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Eye of Heaven

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On paunchy green hills
in some province of China, you are the one I speak to.
Someone buys a perfume, recalling
that the bones of his beloved are small.
When he writes the note, when he wraps
the little bottle, he takes that into account. So do I.

The subtlest trace of mind against your shoulders
is your true skin. And I press myself to you.
I hear the steady rhythm of your typing, the key
of a borrowed pulse. But what difference does it make, that it is given?
For a while it is mine to use, then your turn, but the pulse originates
in the Child of Heaven who has hearts to spare.

Some day you'll sink yourself into a frozen
lake where paper ships were torched with the
names of the missing. Some dead, some vanished.
The flames consume all but
the wisp of smoke on which a single word rises
and water licks at the rest. So we are freed from a weight.
Perennially your hills are filled with birds.
Green hills, the deep mosses around your temples.
They, the birds, are your faithful ones.
As I am, naturally.
Faithful to a world unknown,
a world for us alone, paper-thin, and too fragile to speak of.

Valerie Mejer, "Eye of Heaven" from Rain of the Future.  Translated by Forrest Gander. Copyright © 2013 by Valerie Mejer.  Reprinted by permission of Valerie Mejer.
Source: Rain of the Future (Action Books, 2013)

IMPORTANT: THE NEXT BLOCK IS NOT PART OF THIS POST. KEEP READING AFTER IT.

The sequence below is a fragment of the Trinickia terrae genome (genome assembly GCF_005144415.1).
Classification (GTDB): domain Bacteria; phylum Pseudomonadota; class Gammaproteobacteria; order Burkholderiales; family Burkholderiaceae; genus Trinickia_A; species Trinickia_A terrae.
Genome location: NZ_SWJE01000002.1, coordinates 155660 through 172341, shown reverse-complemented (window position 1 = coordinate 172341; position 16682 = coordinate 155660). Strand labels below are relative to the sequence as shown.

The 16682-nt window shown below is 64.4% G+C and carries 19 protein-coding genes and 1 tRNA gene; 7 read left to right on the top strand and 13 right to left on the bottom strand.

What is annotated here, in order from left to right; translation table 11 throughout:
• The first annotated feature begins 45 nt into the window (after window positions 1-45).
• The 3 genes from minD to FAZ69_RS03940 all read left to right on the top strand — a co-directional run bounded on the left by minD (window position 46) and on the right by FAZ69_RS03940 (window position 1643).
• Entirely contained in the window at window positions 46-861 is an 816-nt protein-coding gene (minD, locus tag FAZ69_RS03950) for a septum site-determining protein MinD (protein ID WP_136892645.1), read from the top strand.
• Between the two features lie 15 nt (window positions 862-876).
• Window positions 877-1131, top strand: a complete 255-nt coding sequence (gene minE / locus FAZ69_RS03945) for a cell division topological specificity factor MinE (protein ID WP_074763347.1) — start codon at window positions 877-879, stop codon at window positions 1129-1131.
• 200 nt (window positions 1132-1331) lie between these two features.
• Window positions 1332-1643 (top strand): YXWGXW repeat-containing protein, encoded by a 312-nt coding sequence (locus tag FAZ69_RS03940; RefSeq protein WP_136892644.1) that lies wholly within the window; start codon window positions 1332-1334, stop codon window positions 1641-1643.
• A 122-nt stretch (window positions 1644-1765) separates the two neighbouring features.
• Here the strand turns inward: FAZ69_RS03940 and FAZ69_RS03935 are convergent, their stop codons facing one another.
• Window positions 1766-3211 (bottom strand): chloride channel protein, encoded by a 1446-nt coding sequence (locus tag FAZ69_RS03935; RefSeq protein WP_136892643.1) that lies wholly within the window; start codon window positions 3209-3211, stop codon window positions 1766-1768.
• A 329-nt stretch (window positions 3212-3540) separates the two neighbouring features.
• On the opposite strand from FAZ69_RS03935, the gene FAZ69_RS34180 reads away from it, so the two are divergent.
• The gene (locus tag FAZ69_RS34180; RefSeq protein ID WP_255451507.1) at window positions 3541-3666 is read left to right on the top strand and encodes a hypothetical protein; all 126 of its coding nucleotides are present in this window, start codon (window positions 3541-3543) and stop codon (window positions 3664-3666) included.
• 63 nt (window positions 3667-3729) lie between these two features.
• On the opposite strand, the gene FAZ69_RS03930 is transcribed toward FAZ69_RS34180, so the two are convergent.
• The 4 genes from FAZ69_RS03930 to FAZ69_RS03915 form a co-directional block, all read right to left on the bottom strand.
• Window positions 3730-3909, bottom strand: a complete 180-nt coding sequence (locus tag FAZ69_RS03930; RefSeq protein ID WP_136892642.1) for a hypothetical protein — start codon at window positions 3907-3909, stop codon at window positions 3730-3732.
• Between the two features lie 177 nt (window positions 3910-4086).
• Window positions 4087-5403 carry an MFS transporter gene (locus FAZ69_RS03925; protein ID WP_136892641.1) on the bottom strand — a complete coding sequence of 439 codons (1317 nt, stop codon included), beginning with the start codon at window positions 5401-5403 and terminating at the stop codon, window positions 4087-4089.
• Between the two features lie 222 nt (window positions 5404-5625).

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Eye of Heaven

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  • Painter and poet Valerie Mejer was born in Mexico City. Her poems explore containment and fragility, layering loss and possibility over a once-familiar landscape. She is the author of the poetry collections Rain of the Future (2013), translated by C.D. Wright, Forrest Gander, and Alexandra Zelman; de la ola, el atajo (2009); Geografías de Niebla (2008); Esta Novela Azul (2004), which was translated by Michelle Gil-Montero as This Blue Novel (2013); and Ante el Ojo de Cíclope (1999). Her book De Elefante a Elefante (1997) won the Spanish Government’s “Gerardo Diego 1966” International Award. Her etchings appear in Raúl Zurita's Los Boteros de la Noche (2010), and her paintings appear in Forrest Gander’s Ligaduras/Ligatures (2012) and in Antonio Prete’s Menhir (2007) and L’imperfection de la Lune (2007). Mejer is also the recipient of two CONACULTA grants as well as a grant from Sistema Estatal de Creadores for her translations of Australian poet Les Murray’s work.

    In September 2013, Mejer was a featured writer for...

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